This graph (which is compiled
from official British cot death statistics) shows the rising
rate of cot death (SIDS) from one baby in a family to the
next, with babies of solo parents having the highest cot
death rate. These statistics,
which are paralleled in other countries, refute every
medical and physiological theory for the cause of cot death.
researchers think that cot death is caused by babies
rebreathing their exhaled carbon dioxide. However, all
babies exhale a similar amount of carbon dioxide,
regardless of whether they are first, second, third or
later babies. Therefore, the rising rate of cot death
from one sibling to the next refutes the theory that
rebreathing of carbon dioxide causes cot death.
researchers think that cot death is related to the size
of babies' airways. However, for this theory to be valid
would require second babies' airways to be smaller than
those of first babies; and third babies' airways to be
smaller than those of second babies; and so on. Clearly,
therefore, the airways theory is invalid, since the size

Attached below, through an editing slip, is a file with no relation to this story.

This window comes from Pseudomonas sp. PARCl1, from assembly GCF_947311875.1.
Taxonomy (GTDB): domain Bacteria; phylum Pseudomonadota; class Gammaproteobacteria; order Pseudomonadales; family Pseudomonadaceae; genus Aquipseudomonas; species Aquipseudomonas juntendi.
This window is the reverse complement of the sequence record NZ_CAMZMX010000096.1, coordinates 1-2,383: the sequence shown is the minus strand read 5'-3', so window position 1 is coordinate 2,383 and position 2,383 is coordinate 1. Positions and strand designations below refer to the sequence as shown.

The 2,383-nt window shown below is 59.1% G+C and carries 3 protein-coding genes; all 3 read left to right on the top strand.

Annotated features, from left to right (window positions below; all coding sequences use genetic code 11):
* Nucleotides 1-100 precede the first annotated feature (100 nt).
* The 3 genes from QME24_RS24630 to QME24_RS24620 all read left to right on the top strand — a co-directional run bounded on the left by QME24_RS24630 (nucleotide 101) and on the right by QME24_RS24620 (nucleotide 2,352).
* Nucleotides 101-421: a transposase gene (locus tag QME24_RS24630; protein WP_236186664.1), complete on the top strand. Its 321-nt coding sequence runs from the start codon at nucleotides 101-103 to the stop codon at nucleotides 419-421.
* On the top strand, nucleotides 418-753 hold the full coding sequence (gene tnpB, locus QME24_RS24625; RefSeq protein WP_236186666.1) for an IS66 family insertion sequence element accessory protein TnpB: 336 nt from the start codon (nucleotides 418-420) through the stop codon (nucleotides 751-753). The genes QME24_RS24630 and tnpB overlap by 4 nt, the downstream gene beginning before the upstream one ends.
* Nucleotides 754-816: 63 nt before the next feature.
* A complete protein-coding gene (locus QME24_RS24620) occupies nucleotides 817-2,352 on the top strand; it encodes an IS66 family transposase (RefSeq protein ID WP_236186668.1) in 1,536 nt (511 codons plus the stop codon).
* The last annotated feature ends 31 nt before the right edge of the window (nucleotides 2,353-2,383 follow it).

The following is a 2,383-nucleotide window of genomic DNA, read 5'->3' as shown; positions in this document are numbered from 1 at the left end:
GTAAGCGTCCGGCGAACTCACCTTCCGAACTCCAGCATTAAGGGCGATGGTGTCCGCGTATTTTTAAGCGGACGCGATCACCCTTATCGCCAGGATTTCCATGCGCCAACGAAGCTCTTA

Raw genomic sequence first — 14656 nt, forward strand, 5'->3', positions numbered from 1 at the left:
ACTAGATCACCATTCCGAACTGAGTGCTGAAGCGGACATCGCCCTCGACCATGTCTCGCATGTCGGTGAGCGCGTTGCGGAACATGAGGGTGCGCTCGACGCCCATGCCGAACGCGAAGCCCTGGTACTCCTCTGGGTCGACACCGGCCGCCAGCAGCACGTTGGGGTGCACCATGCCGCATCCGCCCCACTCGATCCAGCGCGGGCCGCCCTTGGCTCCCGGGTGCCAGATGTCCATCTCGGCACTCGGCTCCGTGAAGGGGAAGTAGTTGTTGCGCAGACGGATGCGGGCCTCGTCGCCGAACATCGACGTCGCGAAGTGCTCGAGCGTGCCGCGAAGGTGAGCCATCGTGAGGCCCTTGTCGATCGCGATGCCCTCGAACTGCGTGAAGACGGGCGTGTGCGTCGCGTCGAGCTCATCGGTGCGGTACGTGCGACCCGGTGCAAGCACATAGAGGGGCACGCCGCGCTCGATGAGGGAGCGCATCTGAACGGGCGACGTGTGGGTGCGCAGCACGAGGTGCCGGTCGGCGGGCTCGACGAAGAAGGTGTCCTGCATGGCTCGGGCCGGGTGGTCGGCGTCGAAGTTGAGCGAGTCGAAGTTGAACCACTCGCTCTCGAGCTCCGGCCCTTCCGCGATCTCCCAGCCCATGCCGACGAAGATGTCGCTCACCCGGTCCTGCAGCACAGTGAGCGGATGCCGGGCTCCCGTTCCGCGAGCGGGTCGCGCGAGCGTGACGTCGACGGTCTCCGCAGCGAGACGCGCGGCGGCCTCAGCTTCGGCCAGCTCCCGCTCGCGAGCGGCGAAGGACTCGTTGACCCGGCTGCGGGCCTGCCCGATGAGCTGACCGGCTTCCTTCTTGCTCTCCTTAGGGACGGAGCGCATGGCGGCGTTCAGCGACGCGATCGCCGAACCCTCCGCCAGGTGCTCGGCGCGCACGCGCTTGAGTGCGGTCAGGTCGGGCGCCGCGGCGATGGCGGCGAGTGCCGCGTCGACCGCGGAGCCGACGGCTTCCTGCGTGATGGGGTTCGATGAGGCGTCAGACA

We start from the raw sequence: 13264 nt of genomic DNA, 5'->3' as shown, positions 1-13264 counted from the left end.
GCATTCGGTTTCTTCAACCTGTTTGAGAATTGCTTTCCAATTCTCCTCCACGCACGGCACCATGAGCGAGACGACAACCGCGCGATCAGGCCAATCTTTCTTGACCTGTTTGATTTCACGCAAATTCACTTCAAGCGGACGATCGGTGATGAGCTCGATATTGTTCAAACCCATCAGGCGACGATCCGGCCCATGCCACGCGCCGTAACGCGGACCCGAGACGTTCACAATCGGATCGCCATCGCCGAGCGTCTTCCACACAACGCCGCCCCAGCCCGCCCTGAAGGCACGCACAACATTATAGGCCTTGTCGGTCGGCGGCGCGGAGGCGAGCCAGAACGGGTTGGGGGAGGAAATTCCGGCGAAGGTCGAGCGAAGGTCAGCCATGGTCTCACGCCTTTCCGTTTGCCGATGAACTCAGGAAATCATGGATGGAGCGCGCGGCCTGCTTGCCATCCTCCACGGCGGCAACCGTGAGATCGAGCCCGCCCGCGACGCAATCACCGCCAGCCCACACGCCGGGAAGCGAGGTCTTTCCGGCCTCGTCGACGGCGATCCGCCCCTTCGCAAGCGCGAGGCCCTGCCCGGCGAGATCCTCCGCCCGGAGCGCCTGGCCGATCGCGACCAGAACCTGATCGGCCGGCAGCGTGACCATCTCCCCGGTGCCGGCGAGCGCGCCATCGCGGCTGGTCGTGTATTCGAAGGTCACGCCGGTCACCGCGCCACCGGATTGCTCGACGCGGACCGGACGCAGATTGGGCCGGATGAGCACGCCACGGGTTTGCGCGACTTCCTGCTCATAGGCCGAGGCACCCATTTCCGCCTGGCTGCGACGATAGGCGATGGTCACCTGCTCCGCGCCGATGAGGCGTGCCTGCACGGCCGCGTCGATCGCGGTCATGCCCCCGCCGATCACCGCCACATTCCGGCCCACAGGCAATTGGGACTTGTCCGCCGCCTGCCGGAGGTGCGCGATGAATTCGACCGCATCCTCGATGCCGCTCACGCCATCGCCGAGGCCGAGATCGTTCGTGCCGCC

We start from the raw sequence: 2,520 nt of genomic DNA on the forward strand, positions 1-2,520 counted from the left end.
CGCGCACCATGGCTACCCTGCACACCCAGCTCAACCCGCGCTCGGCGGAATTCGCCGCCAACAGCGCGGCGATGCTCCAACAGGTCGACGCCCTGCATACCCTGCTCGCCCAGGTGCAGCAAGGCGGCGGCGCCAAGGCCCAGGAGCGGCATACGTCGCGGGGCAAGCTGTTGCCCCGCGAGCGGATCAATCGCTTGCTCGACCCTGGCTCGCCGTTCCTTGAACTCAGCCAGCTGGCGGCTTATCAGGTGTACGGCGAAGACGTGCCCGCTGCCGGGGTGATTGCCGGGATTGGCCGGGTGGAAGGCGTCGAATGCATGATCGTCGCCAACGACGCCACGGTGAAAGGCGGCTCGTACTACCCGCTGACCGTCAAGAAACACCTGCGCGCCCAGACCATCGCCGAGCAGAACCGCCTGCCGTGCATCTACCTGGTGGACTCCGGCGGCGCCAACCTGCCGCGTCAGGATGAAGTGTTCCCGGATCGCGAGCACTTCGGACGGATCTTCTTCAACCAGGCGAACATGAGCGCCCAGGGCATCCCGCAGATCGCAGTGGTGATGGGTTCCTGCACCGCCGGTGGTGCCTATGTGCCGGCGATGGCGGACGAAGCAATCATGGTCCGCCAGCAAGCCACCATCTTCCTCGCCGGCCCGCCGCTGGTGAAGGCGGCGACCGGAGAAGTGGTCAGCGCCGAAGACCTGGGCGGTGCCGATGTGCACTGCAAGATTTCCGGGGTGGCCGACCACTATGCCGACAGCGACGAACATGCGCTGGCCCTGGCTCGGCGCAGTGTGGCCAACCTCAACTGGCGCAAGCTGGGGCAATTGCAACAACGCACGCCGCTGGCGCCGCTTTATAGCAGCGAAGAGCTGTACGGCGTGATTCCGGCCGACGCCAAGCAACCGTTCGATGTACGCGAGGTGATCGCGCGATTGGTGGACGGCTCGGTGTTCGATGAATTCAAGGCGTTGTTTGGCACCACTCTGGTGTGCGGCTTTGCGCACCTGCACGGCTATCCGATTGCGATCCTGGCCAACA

of babies' airways is not related to birth order.
This graph forms part of the
extensive proof that poisoning by extremely toxic nerve
gases is the single cause of cot death.
If a mattress contains any of the elements
phosphorus, arsenic and antimony, and if certain fungi
become established in the mattress, the gas/es which
cause cot death can be generated.
have become established in the mattress during previous
use by another baby, any generation of toxic gas
commences sooner and in greater volume when the mattress
accounts for the rising rate of cot death from one
sibling to the next. It also accounts for the higher
cot death rate among babies of solo parents, who - for
economic reasons - are more likely to sleep babies on
previously used mattresses.
published in the British Medical Journal has
demonstrated that the risk of cot death rises among
babies who sleep on previously used mattresses.
Case-control study of sudden infant death syndrome in
Scotland, 1992-5, British Medical Journal
1997;314:1516-20; Used infant mattresses and sudden infant
death syndrome in Scotland: case-control study, British
Medical Journal 2002;325:1007-1009.
mattresses on which babies sleep should be wrapped
unless they have been proved by chemical analysis to be
free from phosphorus, arsenic and antimony.